By Jennifer Winward
After teaching college classes and tutoring high school students over the past two decades, I have been asked to write and have written hundreds of letters of recommendation. The way students have requested my support has varied widely. Consider this email request for a letter of recommendation from a past college student: “Hey, Jennifer. I took your class. I got an A-. I have a letter of recommendation due in two weeks. Thanks.”
Another time I received a notification from a university that I’d been listed as the professor writing a letter of recommendation for a student who’d never asked for my permission before providing my contact information.
Yes, applying to colleges and universities—both for undergraduate and for graduate studies—is a marathon not a sprint. There are tons of moving parts. Students have to keep many balls in the air.
And while the letters of recommendation may not be as important as GPA or standardized test scores, they do play a key role in helping admissions officers get an idea of an applicant’s personality, persistence, and passion. In short, these letters are important.
What can you learn from the ill-thought requests above? Here are five dos and don’ts to keep in mind when it comes time to ask for letters of recommendations.
Do find the appropriate person to ask: First be sure to always ask for people’s permission before listing them as references. Then, ensure the letter-writer believes in your abilities and knows what makes you unique. You definitely don’t want to be the one who says, “Hiya, I sit in the back of your class and never participate. Can you write me a letter of recommendation?” Do you think this teacher will want to set aside time to do you a favor when you didn’t make a favorable impression in class? Teachers are paying attention. Engage with them and show them you are someone who is committed to learning, who asks intelligent questions, and who is intellectually curious.
Don’t ask for a letter at the last minute: Asking for a letter of recommendation is like asking for any other favor. Remember, your instructors will spend at least an hour composing the letter of recommendation so give them the courtesy of framing your request in a respectful, appreciative and thoughtful way. Also, if you give them enough notice then they will be more likely to not only say “yes” but also do a great job. A last minute plea will not only annoy and alienate the writer, but it will also lead to a sub-standard letter. Nobody wins. Rule of thumb: Give the writer at least a few months’ notice.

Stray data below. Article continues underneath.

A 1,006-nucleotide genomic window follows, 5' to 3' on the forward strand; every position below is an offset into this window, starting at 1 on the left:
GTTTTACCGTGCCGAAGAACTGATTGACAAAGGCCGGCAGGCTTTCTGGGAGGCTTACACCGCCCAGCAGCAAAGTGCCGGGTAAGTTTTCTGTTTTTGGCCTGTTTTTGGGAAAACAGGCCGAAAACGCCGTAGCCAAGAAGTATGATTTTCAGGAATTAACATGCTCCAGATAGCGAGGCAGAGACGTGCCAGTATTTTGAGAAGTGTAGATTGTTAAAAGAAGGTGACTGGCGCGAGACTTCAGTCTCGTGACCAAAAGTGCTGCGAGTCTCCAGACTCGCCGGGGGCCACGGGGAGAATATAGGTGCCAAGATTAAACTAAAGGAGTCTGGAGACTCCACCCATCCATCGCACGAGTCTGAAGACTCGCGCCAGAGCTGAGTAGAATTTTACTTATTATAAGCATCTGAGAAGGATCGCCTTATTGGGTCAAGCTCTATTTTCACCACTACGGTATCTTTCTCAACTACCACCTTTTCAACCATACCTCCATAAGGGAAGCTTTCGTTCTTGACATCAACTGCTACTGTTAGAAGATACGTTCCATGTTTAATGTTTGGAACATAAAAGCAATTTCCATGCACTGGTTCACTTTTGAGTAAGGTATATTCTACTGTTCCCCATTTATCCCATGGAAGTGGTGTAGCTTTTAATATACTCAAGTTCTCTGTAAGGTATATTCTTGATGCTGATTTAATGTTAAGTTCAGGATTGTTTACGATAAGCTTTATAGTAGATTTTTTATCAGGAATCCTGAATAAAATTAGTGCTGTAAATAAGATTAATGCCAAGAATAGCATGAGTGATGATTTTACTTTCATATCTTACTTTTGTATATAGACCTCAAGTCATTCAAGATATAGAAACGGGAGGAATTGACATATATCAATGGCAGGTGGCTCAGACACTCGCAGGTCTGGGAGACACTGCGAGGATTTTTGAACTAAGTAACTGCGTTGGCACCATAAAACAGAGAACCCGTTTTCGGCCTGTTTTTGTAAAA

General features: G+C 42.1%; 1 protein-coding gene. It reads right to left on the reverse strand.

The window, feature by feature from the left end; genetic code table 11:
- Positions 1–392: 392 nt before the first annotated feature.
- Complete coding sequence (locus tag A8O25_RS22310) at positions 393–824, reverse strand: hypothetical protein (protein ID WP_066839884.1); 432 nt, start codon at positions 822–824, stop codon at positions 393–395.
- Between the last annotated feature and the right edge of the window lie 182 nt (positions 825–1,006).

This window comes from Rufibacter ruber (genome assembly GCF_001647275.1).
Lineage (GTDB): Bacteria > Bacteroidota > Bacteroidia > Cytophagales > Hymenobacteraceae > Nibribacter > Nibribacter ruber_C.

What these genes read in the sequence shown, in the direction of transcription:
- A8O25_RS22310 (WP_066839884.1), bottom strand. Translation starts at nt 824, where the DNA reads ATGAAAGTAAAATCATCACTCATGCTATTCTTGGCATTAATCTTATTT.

Do include a personal statement: Ideally, the letter writer will know you well and have plenty of positive things to say without much prompting. But it never hurts to share your personal statement that includes your accomplishments and passions. It’s the details that make the recommendation stand out which will highlight the writer’s relationship with you. Another point to be made: this is your request, not that of your parents. It is not appropriate for your parents to demand a letter on your behalf. (No, I’m not making this up. I really get emails from parents asking for letters for their kids.)
Don’t tell them what to say: This one is a little tricky, because it seems to contradict the previous tip. Think of the personal statement as a way to give the writer a broad outline about who you are and what’s important to you. But avoid telling the writer exactly what to say; that’s just bad manners. And, most teachers are going to know how to pen an effective letter of recommendation. This isn’t their first rodeo.
Do say thank you. Writing a thoughtful letter of recommendation takes time. And odds are you aren’t the only one asking. Most teachers write dozens of recommendations, if not more. Be sure to let them know that you appreciate their time and effort. You spent years building a strong relationship. Don’t risk ruining it by forgetting to send a handwritten note with a sincere thank you.
Dr. Jennifer Winward is a renowned instructor at the University of California, San Diego, an 18-year veteran of high school tutoring, and the founder and lead instructor of Winward Academy, an award-winning education company. She earned her Ph.D. specializing in adolescent brain development and adolescent learning.
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